Ignoring methodology for a second, when one seeks to improve their requirements process, they find techniques, and not tools.  That's because users and subject matter experts just can't tell you how a visionary software product is going to solve their problems. For most, the first time around full-circle in the effort of requirements elicitation and elaboration turns into significant frustration, as they hear the proverbial "That might be what I said, but it's not what I meant."

    Until we learn to dig and get to the "what we meant" part we'll produce poor requirements documents in any tool we use, even tools designed to "coach" techniques. The flip is true as well.  With some experience, quality requirements documents can be created in any tool. This is why requirements experts can teach elicitation and be tool agnostic.

    Accepting where the true challenge is in requirements management, we can identify the ancillary difficulties encountered in the process where tools can make a significant impact.  Tools that help manage the sheer volume of requirements that often arise and keep track of those requirements to ensure that they are represented in documentation (traceability).  Tools that help in ongoing maintenance.  Tools that help in communicating necessary change.  These are the difficulties that tooling to can solve.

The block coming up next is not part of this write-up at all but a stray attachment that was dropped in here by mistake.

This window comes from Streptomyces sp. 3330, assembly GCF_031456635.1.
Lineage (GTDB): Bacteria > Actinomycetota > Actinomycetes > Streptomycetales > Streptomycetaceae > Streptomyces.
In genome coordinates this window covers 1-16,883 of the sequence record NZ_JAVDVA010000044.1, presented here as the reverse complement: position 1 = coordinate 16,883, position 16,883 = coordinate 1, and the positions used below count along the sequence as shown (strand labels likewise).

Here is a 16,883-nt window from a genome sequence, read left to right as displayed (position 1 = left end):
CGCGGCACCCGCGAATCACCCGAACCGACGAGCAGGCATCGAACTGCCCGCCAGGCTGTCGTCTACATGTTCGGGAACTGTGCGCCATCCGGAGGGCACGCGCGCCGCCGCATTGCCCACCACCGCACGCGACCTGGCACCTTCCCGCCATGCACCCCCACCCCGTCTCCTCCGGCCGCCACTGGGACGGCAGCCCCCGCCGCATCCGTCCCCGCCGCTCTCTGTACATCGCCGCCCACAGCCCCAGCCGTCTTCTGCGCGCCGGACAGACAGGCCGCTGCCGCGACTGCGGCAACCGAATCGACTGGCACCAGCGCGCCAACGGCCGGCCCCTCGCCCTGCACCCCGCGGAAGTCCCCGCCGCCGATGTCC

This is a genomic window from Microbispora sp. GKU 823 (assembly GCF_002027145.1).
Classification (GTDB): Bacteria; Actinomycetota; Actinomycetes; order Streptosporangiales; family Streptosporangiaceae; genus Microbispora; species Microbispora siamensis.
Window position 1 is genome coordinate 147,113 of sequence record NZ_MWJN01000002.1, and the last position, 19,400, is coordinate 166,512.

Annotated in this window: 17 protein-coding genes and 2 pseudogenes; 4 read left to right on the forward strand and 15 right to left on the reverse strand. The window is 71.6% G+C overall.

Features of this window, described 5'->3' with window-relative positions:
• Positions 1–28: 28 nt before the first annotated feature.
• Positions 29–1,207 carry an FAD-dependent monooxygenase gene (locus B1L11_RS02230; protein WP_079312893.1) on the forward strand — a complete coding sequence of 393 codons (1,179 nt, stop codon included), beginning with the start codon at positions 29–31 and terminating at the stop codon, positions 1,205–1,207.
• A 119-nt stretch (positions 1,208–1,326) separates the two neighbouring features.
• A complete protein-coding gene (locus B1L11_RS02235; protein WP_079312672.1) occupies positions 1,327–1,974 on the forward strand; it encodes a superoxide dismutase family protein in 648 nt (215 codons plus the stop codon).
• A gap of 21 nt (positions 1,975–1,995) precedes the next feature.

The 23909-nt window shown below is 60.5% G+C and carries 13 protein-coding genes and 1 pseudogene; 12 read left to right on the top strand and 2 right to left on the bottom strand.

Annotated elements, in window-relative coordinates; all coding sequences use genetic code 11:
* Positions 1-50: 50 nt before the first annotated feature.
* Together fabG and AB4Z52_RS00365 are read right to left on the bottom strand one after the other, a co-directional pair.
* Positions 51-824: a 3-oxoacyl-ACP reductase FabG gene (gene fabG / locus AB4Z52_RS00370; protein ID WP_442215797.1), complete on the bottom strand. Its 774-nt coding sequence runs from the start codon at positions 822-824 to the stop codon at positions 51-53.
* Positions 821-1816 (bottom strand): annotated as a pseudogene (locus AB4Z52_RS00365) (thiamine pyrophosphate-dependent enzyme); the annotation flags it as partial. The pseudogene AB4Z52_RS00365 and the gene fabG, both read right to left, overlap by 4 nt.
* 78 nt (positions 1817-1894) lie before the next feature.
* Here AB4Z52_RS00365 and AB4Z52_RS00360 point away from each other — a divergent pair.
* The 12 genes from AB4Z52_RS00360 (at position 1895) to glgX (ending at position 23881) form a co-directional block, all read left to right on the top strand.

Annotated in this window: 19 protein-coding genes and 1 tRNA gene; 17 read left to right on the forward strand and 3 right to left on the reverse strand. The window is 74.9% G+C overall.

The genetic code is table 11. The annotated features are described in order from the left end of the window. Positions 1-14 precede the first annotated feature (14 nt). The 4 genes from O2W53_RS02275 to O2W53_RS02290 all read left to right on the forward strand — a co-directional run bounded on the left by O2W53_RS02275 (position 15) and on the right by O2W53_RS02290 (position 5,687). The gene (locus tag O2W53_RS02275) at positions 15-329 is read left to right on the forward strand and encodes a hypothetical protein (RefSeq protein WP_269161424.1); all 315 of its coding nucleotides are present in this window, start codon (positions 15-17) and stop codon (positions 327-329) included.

When considering requirements tools, recognize that there are no silver bullets. The real challenge in requirements gathering can only be solved with knowledgeable and highly skilled people. Recognize where in the process tools can help people improve the efficiency and quality of requirements work and adopt tools for those issues.

    Posted at 22 December, 2009 | By :Brian Haas | Categories : Requirements Management |